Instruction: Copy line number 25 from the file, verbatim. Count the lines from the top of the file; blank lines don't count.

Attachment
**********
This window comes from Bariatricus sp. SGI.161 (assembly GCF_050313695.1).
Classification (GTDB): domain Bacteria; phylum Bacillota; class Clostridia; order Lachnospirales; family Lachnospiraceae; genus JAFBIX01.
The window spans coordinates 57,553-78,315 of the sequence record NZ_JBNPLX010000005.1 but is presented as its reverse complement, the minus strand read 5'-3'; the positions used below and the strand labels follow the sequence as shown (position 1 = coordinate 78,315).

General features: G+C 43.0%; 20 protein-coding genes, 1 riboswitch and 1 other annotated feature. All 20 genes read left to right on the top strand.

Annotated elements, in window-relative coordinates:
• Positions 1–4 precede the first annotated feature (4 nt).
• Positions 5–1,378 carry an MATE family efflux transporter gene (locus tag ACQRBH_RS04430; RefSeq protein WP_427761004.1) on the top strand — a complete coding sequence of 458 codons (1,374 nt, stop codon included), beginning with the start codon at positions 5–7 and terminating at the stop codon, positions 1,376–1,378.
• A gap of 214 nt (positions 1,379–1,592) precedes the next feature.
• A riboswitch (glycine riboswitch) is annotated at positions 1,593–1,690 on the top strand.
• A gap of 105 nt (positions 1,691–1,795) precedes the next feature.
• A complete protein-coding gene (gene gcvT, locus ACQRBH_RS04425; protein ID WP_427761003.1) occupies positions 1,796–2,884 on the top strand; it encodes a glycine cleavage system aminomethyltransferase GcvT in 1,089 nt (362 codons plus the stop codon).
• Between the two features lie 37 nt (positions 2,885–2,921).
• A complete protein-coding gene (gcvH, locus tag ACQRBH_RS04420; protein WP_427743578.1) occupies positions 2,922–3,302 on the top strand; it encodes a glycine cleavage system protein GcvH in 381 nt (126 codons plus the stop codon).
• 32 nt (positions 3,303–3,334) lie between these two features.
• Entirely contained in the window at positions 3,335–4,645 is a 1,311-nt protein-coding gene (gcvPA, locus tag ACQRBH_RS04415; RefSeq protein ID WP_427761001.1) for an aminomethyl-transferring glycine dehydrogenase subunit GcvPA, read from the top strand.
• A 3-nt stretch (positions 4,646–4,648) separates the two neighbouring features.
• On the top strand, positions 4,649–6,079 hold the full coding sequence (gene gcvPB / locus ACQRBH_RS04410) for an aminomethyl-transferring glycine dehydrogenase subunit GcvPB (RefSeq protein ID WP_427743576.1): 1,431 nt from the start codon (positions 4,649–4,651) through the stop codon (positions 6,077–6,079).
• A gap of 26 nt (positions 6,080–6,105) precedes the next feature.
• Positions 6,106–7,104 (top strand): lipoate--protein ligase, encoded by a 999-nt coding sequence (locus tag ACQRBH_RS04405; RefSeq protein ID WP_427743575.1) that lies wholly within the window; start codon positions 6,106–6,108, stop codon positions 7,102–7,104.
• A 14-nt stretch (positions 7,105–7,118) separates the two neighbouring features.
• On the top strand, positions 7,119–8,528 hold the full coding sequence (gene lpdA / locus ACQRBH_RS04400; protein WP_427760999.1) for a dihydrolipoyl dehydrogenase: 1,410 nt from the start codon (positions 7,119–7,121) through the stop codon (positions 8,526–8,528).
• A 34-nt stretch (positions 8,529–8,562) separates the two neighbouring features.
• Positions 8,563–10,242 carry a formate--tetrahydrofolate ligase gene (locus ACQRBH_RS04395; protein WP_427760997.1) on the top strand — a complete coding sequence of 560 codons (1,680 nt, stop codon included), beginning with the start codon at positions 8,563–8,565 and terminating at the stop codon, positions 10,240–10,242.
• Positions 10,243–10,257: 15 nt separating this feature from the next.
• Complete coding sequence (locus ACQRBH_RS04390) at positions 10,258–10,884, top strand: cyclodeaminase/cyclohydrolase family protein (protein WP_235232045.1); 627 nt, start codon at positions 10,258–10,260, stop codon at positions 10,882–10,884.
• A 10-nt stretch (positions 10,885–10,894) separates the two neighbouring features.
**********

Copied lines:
• Complete coding sequence (locus ACQRBH_RS04390) at positions 10,258–10,884, top strand: cyclodeaminase/cyclohydrolase family protein (protein WP_235232045.1); 627 nt, start codon at positions 10,258–10,260, stop codon at positions 10,882–10,884.